BackgroundElectroencephalography (EEG) is widely used in the diagnosis of epilepsy, but it relies on a person having a seizure whilst being monitored. This can lead to delays in diagnosis and treatment, unnecessary anxiety and reduced quality of life.To try and address this problem, Professor John Terry, at the University of Exeter, has been working alongside neurologists in London to develop computer models that can detect ‘hidden’ information within brain networks, in short resting EEG recordings (during which no seizure has taken place), and accurately identify whether or not a person has generalised epilepsy.The studyIn 2012, Professor Terry and his team were awarded £139,595 to refine their models and find out whether they could:
- differentiate more accurately between people with and without generalised epilepsy.
- distinguish, based on differences in brain network properties, between people with focal and generalised epilepsy.
- identify, based the activity of neuronal networks, people who have responded to antiepileptic drug (AED) treatment and those who have not.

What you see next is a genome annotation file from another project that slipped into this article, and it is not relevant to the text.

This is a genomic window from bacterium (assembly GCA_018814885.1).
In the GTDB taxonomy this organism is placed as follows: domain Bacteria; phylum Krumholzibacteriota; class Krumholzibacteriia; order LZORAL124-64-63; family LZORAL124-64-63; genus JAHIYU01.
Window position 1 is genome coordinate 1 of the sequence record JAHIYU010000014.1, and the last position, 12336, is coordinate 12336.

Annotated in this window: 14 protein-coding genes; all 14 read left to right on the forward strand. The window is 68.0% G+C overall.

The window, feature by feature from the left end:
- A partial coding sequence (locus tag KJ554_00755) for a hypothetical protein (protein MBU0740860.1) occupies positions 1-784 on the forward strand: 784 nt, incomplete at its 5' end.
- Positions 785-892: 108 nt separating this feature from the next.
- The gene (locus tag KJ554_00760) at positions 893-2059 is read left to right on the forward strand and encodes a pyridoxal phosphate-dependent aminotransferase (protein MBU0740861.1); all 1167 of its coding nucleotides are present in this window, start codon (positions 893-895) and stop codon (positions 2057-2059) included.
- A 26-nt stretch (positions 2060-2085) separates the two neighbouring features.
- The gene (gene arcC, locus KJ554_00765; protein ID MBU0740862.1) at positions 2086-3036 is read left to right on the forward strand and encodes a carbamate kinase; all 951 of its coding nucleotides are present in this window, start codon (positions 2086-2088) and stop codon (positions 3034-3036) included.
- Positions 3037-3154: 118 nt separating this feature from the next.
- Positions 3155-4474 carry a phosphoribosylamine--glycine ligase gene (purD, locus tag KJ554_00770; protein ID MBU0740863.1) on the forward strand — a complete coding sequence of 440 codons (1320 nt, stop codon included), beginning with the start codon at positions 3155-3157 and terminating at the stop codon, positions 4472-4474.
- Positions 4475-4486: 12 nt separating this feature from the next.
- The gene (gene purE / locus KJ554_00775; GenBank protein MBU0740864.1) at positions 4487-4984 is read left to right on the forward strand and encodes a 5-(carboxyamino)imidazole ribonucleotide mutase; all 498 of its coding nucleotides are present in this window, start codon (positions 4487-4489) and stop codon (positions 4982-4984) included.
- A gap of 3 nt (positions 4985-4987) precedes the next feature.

If successful, the models would have real potential to enhance the diagnosis of epilepsy, and perhaps even allow neurologists to predict a) whether or not a person would respond to an AED, and b) what the best AED treatment for a person might be, thus reducing the time to optimal therapy.This grant has now come to an end and the final report has been submitted.ResultsWith regards to aims one and two above, the findings are extremely encouraging. The researchers now have a model that can distinguish with considerable accuracy, from resting EEG recordings, groups of people with generalised epilepsy from healthy controls (who do not have epilepsy). Professor Terry reports that in a test of 30 people with epilepsy and 38 without epilepsy, the model had a misdiagnosis rate of less than 5%. This is highly significant, and the team has already been exploring how they might incorporate the model into a clinical device. On the advice of feedback from commercial companies, they intend to develop a working prototype in the near future.In terms of differentiating between people with focal and generalised epilepsy, the preliminary data obtained through this grant suggest that this should indeed be possible using computer network modelling. Professor Terry was awarded another ERUK project grant in 2015 to progress these findings and we look forward to hearing the outcome.For a number of reasons, mainly an unexpected lack of viable resting EEG data from before and after AED treatment, it wasn’t possible to make a lot of progress on aim three. However, there has been significant follow-on funding generated from this grant, particularly from EPSRC, which will enable the team to carry out this research.SignificanceThis grant has further highlighted the potential of computer models as clinical tools for the diagnosis and management of epilepsy. There is a lot more work to be done to establish their full potential, but the funding is in place and the preliminary evidence is encouraging. We are very excited about this work, as it stands to make a real difference to people’s treatment journeys and quality of life.Click here to view our research portfolio.